Ask The Trainer #153 – EZ Bar vs. Straight Bar

Ask The Trainer #153 - EZ Bar vs. Straight Bar


I was wondering if it is more beneficial to train the biceps using a straight barbell, or an EZ bar? I’ve been using barbells because I always heard they were more effective, but they are a bit hard on my wrists. What would you suggest for maximum bicep development? Thanks.



Hi Joe. I will begin answering your question by acknowledging that you’re correct in assuming training your biceps with a straight barbell is superior to training them with an EZ bar. That is when we’re talking about the long and short heads of the biceps.

Straight barbells force the palms upward in a supinated position, which allows for greater stimulation of these muscles. However, I want to point out there are other parts of the biceps that contribute to overall biceps size and development. That said, I think an EZ bar does have its place in a routine that aims to achieve complete biceps development.

EZ Bar Uses

For example, I like using an EZ bar to perform standing EZ bar curls and reverse grip preacher curls. These aren’t the best exercises for the long or short heads of the biceps, but they are extremely effective for stimulating the brachialis and the brachioradialis.

This is significant because the brachialis originates under the biceps muscle. When it becomes well-developed, it actually lifts up the biceps and makes it appear taller, with more of a peak. This is especially desirable for people who are born with genetically linear (flat) biceps.  I guess you could say that well-developed brachialis muscles serve as sort of a wonder bra for your biceps!  Along with EZ bar curls and reverse grip curls, hammer curls are also very effective for brachialis development.

Building Better Forearms

The brachioradialis muscles are the biggest muscle of your forearms. These muscles originate at the top of your forearms and cross over the elbow joints, connecting at the base of the lateral heads of the triceps. Well-developed brachioradialis muscles add an impressive dimension to the arms. They help make the arms appear well-developed, even when you’re wearing a long-sleeved T-shirt or a polo shirt where the sleeves come to an end at the base of the biceps.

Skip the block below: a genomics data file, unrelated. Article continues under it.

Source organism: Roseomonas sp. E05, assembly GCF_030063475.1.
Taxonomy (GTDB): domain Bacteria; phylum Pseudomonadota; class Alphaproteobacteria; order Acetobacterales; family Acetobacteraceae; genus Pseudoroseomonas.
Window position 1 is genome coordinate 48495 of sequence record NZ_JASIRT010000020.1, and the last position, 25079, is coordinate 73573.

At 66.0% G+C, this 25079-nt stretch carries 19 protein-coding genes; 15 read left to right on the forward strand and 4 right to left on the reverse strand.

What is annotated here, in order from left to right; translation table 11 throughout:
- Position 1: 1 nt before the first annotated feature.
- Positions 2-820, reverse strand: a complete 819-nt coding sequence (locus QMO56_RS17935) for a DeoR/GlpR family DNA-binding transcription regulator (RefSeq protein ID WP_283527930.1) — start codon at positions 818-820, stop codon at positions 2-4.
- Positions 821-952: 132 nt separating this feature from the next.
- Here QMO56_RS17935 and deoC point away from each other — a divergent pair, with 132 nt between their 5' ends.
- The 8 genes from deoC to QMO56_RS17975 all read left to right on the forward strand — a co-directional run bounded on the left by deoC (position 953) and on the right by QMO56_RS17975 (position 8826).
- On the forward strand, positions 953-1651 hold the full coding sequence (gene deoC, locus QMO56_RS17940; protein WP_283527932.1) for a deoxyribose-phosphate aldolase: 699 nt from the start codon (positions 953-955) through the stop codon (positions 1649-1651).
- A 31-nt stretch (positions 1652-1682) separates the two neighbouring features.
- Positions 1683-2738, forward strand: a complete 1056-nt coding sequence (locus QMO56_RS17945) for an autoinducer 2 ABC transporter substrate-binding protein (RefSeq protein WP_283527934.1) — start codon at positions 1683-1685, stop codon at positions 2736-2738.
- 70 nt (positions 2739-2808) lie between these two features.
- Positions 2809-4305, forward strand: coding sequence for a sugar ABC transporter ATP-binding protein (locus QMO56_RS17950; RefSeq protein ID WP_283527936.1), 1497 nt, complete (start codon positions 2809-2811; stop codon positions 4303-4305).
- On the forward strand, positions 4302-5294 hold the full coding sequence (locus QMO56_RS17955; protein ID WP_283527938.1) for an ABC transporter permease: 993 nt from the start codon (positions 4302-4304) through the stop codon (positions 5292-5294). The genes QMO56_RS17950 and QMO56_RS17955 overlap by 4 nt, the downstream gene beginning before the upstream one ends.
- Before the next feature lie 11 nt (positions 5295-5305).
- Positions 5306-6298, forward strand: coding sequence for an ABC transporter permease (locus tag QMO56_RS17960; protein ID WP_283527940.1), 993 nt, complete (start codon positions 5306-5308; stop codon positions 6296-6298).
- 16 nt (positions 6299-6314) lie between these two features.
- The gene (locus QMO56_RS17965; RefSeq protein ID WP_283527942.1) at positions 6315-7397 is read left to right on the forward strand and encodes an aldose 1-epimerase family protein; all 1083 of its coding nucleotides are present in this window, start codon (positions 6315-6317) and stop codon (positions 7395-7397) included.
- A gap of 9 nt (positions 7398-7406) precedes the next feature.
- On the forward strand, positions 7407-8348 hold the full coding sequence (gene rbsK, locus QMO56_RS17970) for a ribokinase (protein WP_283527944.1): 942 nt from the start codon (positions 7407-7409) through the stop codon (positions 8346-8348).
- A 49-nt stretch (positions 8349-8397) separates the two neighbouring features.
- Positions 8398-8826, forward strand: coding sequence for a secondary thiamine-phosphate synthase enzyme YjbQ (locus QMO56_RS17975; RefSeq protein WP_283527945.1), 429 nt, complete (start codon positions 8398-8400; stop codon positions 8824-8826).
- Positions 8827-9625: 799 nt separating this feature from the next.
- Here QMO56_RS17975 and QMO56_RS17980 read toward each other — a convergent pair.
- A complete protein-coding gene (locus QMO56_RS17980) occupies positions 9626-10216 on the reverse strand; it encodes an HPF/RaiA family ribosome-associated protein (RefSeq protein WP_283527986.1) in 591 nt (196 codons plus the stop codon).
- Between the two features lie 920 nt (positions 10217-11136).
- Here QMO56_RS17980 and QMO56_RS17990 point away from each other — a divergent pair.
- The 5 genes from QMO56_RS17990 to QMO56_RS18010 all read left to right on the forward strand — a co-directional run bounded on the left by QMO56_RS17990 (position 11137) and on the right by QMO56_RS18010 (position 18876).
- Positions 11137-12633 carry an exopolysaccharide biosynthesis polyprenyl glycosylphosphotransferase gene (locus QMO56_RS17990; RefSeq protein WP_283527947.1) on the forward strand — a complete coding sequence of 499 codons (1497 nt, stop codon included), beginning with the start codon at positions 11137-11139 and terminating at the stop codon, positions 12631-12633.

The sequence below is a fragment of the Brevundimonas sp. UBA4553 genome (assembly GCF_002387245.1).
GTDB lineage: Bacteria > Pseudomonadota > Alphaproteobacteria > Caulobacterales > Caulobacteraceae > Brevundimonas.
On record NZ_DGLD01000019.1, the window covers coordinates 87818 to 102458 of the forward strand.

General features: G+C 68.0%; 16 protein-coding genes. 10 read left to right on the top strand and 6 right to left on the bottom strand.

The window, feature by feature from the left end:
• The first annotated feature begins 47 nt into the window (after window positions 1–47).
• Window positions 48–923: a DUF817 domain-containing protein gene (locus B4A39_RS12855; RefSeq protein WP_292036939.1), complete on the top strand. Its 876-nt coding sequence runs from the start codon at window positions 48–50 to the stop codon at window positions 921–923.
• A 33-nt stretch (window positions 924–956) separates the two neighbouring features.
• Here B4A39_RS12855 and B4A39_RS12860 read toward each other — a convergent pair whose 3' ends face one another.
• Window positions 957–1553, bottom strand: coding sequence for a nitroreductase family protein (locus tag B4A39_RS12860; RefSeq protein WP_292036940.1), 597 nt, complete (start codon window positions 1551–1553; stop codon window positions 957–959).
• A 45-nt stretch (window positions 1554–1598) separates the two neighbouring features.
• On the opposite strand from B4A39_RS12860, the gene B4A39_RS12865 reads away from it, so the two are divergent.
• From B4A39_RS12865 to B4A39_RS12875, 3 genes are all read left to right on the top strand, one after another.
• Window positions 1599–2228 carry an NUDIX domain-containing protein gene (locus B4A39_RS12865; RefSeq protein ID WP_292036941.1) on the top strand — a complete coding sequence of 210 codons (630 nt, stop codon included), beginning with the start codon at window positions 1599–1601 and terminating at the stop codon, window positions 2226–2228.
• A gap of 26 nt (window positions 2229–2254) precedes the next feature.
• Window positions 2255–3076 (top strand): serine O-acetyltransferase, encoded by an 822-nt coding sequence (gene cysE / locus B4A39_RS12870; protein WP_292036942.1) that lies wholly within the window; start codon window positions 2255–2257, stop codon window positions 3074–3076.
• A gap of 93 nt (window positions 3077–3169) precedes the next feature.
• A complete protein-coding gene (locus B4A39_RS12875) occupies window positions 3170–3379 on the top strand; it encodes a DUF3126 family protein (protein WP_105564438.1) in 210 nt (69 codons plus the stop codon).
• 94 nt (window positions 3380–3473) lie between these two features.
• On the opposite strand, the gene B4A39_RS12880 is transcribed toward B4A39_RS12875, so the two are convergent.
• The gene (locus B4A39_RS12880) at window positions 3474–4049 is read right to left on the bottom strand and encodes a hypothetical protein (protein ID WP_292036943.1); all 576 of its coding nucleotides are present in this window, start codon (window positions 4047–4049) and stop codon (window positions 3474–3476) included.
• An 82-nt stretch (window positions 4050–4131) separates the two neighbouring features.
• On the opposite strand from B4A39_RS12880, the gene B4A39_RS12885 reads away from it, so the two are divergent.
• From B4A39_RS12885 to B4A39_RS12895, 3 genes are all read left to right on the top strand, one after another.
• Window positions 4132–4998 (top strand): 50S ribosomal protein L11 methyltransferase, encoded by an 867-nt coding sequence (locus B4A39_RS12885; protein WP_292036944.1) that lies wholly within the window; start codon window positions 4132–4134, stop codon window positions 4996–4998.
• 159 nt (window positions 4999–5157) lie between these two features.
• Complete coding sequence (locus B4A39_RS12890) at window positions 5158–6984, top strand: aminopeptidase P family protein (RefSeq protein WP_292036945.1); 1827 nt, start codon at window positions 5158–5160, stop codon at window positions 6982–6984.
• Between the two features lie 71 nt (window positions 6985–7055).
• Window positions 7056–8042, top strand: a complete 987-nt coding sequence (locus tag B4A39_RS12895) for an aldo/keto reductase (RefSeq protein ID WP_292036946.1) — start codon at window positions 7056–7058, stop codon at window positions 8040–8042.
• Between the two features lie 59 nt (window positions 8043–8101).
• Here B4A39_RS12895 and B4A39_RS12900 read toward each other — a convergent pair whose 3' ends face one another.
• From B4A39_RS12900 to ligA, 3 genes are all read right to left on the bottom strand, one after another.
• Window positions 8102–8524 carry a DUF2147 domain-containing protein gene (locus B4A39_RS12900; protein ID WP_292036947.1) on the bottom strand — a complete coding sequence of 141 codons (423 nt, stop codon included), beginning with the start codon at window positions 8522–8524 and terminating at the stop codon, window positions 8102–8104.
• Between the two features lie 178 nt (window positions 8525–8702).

Hammer curls do stimulate the brachioradialis muscles. However, reverse grip EZ bar and barbell curls target these muscles the best. I personally prefer using an EZ bar for reverse grip curls because the bar is much easier to hold and a less abrasive to the hands and wrists.

EZ Bar Benefits

I agree that doing curls with a straight bar is harder on the hands and wrists. That’s why I always emphasise to my trainees not to overdo a good thing and turn it into a bad thing. I cringe when I see some of these guys in the gym doing about 20 sets of barbell curls. That’s a great way to get tendonitis, carpal tunnel, or some kind of bicep injury.

I personally use a straight bar for just 2 bicep exercises: drag curls and spider curls. I do just 1 set to failure on each exercise. That doesn’t include my warm-up sets. I typically do 1-2 warmup sets, depending on how my muscles feel.  In addition to those exercises, I’ll balance out the rest of my biceps workout by performing reverse grip preacher curls, EZ bar curls, and hammer curls in the same fashion that I execute the drag curls and spider curls. This regimen obliterates my biceps every time!

I hope that this information provides a reasonable answer to your question. I wish you all the best of success in your health and fitness endeavors!

Prove ‘Em Wrong,
Chad Shaw

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